Again it comes down to personal preference. I just thought I would throw that out there as an option for you. If it is something you want to investigate further, crutchfield.com is a good car audio resource. They have a "what fits my car" search tool.
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I would be interested in your configuration, what model stereo did you install ? I think I would have to change the head unit as well as the rcu . Is there an aftermarket head unit with a whole in it for stereo installation in the dash for my year and make of car? would it be possible to see a digital shot of your install . To be honest I'm not quite sure what I would like to do yet, I'm just looking for ideas and options. I definitely want cd capability and mp3 would be a great option as well.
 

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You don't have to swap out the RCU if you put in an aftermarket unit. You just need to disconnect it or remove it. Yes, you can buy a kit for the front with a hole for the aftermarket radio. It comes with the faceplate and wiring harness. You can buy it at Best Buy, or a car audio place, or Amazon, or eBay. Just look around for the best price.
 

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This is what Qwertz9586 and I are talking about in the type of kit you would need - Aftermarket Stereo Faceplate See the link for more details.

Not your year, but an instruction sheet for installing an aftermarket radio has been posted in the encyclopedia portion of this website (looks like it was posted by Qwertz!) 2000 - 2003 Taurus Aftermarket Stereo Install Instructions The process seems somewhat similar. It explains what wiring needs to be routed, and what needs to be connected and disconnected.

The stereo I put in the minivan is a JVC KD-SX990. I bought it in 2003, used it in a Ford Windstar minivan, then switched it over to the Chrysler minivan in 2007. I don't have any photos handy of the stereo in the van, but it looks fine. I think it cost me under $100 at the time, It still works great including the am/fm radio reception. JVC still makes similar models in that price range.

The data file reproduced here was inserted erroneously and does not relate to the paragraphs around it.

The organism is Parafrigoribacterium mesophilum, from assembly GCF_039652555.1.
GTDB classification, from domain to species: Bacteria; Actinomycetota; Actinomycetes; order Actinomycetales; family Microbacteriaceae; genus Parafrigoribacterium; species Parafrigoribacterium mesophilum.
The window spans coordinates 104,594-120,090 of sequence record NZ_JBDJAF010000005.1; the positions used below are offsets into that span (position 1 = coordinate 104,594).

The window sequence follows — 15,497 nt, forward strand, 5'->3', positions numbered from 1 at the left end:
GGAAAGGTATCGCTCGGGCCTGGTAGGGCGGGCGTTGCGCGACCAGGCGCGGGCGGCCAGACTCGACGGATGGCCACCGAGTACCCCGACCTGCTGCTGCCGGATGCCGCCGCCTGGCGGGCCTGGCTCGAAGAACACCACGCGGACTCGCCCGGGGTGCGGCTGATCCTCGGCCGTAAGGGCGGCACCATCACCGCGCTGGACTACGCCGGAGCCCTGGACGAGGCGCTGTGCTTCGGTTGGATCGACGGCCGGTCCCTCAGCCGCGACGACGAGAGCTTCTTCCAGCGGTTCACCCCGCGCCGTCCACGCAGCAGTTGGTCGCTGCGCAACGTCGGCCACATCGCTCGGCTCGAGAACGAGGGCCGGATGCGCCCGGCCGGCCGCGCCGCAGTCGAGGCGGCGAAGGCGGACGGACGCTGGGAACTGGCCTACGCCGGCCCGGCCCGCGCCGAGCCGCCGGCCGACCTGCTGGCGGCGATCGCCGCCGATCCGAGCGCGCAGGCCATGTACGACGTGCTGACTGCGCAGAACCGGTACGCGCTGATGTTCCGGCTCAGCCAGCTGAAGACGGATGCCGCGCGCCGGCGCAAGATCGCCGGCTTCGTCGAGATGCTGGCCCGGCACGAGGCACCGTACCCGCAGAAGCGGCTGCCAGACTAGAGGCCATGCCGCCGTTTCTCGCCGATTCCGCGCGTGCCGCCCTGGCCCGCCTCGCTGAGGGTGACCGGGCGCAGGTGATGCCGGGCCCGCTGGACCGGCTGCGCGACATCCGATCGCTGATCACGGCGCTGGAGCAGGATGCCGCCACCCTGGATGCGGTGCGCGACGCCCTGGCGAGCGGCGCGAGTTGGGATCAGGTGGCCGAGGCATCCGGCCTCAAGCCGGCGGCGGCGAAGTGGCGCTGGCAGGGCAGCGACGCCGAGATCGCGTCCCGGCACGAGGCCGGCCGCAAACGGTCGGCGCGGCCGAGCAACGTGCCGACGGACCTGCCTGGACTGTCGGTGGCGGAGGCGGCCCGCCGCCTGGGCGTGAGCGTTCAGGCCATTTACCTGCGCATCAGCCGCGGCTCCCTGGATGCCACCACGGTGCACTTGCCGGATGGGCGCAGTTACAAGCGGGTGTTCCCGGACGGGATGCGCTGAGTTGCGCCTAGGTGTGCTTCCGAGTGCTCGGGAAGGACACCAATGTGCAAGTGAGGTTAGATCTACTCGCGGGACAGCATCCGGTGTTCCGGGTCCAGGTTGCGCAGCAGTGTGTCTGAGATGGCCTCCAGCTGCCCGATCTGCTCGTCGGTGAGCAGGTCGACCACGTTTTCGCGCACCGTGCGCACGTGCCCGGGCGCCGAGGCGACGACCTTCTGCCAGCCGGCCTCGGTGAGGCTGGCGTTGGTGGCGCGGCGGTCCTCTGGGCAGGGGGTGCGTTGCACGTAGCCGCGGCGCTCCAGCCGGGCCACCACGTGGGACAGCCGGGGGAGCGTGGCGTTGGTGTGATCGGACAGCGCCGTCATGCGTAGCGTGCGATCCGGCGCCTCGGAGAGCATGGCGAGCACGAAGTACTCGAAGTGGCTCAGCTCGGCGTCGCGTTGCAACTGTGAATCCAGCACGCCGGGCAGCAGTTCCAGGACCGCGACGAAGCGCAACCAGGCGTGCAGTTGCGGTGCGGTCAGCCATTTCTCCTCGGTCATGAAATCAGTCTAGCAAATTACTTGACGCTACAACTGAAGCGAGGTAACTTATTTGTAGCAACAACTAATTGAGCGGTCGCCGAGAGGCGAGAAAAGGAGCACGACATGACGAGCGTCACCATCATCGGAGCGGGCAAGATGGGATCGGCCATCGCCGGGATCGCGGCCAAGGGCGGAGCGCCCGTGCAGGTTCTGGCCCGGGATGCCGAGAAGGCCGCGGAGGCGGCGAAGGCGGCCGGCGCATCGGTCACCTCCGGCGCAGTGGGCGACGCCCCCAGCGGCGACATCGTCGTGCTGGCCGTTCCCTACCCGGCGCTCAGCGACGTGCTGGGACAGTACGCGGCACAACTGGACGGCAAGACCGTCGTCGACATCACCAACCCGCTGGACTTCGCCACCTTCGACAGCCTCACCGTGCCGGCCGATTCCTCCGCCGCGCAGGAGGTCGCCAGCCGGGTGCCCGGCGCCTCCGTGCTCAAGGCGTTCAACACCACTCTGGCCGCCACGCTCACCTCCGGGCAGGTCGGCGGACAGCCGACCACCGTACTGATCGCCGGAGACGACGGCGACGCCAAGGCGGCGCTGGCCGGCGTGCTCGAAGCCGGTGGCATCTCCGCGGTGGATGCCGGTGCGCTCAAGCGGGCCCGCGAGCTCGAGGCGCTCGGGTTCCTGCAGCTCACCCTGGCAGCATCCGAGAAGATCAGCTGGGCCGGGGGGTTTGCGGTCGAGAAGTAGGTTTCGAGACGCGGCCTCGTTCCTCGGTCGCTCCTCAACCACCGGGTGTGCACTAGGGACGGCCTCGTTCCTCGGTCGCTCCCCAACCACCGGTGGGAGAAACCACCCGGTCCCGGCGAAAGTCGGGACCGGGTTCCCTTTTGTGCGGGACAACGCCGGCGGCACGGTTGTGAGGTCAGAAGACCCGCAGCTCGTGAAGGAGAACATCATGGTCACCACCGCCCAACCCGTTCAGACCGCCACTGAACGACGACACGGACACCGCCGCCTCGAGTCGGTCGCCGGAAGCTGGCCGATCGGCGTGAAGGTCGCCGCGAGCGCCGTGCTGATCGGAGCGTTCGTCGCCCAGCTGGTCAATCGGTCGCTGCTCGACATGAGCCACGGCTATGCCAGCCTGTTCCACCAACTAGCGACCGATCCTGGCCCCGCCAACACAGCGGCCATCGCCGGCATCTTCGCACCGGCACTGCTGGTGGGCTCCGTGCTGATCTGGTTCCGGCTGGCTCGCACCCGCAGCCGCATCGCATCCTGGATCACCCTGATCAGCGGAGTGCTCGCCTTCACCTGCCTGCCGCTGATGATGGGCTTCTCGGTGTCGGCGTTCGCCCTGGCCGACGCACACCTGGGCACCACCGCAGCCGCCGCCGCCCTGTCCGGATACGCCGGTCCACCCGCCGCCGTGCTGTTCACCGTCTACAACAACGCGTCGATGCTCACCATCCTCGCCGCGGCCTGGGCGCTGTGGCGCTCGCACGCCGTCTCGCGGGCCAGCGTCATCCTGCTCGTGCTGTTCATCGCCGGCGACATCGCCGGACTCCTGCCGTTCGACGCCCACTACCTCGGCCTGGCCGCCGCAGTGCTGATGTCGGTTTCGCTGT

Hope this helps.
 

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The best price on the Stereo Bracket would be on ebay because all the stores I have checked at, it has been almost twice as much.
Also, I dont think it is possible to use a factory unit with digital HVAC if your car cam from the factory with Knobs. None of the aftermarket radio brackets have digital controls either.
 

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If you don't find it an inconvenience you can get a cassette adapter that has a line input cable that you can connect to an iPod, MP3, CD, DVD, or other portable players. I have the factory Mach stereo in my 03 Sable LS Premium with the CD changer but bought one of the cassette adapters to use with my Nextar GPS navigation unit that has a built in MP3 player. I just have to connect the line in plug from the cassette adapter to the line output jack on the GPS/MP3 and then push the cassette button and I have MP3. The adapter cost me about $20 from Crutchfield's. The other option is a CD changer that works through the radio antenna. These are available from Crutchfield also. One of the reasons I deal with Crutchfield is that even though the cost is a little higher they give you many of the adapters you need as well as instructions specific to your vehicle and equipment you installing. Good Luck.